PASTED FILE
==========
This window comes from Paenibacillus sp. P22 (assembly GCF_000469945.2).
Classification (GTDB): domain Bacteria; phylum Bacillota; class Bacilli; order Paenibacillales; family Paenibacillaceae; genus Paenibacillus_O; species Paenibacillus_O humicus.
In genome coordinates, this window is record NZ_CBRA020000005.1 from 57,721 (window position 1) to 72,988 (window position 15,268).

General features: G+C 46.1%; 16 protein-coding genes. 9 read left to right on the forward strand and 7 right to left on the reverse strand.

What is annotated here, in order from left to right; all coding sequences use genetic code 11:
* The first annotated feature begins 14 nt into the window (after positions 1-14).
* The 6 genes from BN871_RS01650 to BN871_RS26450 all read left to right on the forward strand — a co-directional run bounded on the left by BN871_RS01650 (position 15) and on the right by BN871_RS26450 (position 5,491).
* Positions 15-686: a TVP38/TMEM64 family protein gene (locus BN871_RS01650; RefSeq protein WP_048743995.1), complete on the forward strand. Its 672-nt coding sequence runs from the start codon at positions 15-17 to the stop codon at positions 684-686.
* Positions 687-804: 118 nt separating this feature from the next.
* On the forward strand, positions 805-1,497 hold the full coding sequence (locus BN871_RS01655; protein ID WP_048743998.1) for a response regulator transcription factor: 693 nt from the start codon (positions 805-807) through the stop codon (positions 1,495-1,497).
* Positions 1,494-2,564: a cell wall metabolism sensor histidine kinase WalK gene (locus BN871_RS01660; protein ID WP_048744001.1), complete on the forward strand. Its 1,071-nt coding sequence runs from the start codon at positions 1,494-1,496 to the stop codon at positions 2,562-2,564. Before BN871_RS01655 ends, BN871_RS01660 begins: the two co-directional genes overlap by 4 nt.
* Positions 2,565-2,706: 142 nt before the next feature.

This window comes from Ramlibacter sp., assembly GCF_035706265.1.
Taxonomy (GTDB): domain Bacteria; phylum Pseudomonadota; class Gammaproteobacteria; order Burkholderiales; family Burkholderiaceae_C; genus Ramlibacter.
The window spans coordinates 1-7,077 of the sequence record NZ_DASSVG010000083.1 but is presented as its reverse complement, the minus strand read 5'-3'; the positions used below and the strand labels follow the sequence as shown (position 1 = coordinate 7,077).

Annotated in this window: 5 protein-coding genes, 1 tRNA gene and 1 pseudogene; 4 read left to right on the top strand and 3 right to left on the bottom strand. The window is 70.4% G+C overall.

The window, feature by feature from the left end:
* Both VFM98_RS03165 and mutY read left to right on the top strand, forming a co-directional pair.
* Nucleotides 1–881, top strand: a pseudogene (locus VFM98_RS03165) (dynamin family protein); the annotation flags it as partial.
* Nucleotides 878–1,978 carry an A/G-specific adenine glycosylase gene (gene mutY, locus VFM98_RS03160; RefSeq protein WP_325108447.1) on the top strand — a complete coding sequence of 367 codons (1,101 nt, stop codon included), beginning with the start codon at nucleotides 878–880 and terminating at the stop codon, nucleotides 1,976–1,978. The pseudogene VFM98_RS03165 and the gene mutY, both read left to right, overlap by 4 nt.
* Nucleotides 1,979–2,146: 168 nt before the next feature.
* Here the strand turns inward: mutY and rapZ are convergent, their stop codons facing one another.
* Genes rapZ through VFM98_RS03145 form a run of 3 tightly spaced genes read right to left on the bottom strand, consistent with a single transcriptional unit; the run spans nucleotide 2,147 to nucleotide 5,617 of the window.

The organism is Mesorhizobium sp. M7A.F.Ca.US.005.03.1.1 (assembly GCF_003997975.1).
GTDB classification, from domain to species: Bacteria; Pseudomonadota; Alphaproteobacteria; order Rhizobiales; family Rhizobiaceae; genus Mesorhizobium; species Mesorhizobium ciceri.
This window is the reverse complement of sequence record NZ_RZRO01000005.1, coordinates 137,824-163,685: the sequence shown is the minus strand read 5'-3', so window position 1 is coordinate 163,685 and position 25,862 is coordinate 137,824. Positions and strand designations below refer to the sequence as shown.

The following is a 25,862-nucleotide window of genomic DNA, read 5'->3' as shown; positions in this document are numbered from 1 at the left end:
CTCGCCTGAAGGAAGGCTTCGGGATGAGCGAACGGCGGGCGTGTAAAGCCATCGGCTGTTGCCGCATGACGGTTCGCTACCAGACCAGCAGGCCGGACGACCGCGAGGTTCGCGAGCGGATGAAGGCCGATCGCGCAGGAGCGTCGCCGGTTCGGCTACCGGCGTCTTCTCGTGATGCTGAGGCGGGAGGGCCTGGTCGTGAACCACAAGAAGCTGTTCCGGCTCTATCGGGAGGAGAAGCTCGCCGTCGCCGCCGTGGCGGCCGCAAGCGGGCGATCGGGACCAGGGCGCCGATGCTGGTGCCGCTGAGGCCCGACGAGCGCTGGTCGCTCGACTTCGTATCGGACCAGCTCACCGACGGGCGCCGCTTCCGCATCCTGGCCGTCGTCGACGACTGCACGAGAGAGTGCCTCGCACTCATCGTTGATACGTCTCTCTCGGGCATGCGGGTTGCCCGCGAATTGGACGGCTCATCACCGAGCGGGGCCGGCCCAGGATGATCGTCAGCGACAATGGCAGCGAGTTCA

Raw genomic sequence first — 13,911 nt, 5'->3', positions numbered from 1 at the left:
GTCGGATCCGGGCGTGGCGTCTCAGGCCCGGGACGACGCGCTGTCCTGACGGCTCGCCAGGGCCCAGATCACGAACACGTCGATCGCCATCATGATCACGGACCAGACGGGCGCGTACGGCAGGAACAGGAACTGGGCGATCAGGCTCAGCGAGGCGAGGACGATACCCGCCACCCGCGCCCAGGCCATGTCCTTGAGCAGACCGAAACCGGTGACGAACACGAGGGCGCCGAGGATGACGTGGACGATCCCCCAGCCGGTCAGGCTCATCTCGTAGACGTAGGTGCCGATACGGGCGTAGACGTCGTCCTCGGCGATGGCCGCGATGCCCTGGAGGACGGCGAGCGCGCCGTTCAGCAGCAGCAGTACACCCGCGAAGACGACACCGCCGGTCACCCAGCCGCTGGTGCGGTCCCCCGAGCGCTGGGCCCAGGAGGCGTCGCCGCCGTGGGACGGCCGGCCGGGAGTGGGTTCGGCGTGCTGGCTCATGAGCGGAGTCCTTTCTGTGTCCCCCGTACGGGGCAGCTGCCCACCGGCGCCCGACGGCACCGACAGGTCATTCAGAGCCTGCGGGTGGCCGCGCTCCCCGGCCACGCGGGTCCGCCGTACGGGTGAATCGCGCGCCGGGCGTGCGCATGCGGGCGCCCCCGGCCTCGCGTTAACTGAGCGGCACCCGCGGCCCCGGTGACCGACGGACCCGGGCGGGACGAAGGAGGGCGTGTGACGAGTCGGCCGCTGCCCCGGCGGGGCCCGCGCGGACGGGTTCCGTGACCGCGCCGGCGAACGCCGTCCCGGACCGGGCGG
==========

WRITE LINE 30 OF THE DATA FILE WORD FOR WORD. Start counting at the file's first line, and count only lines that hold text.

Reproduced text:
GTCGGATCCGGGCGTGGCGTCTCAGGCCCGGGACGACGCGCTGTCCTGACGGCTCGCCAGGGCCCAGATCACGAACACGTCGATCGCCATCATGATCACGGACCAGACGGGCGCGTACGGCAGGAACAGGAACTGGGCGATCAGGCTCAGCGAGGCGAGGACGATACCCGCCACCCGCGCCCAGGCCATGTCCTTGAGCAGACCGAAACCGGTGACGAACACGAGGGCGCCGAGGATGACGTGGACGATCCCCCAGCCGGTCAGGCTCATCTCGTAGACGTAGGTGCCGATACGGGCGTAGACGTCGTCCTCGGCGATGGCCGCGATGCCCTGGAGGACGGCGAGCGCGCCGTTCAGCAGCAGCAGTACACCCGCGAAGACGACACCGCCGGTCACCCAGCCGCTGGTGCGGTCCCCCGAGCGCTGGGCCCAGGAGGCGTCGCCGCCGTGGGACGGCCGGCCGGGAGTGGGTTCGGCGTGCTGGCTCATGAGCGGAGTCCTTTCTGTGTCCCCCGTACGGGGCAGCTGCCCACCGGCGCCCGACGGCACCGACAGGTCATTCAGAGCCTGCGGGTGGCCGCGCTCCCCGGCCACGCGGGTCCGCCGTACGGGTGAATCGCGCGCCGGGCGTGCGCATGCGGGCGCCCCCGGCCTCGCGTTAACTGAGCGGCACCCGCGGCCCCGGTGACCGACGGACCCGGGCGGGACGAAGGAGGGCGTGTGACGAGTCGGCCGCTGCCCCGGCGGGGCCCGCGCGGACGGGTTCCGTGACCGCGCCGGCGAACGCCGTCCCGGACCGGGCGG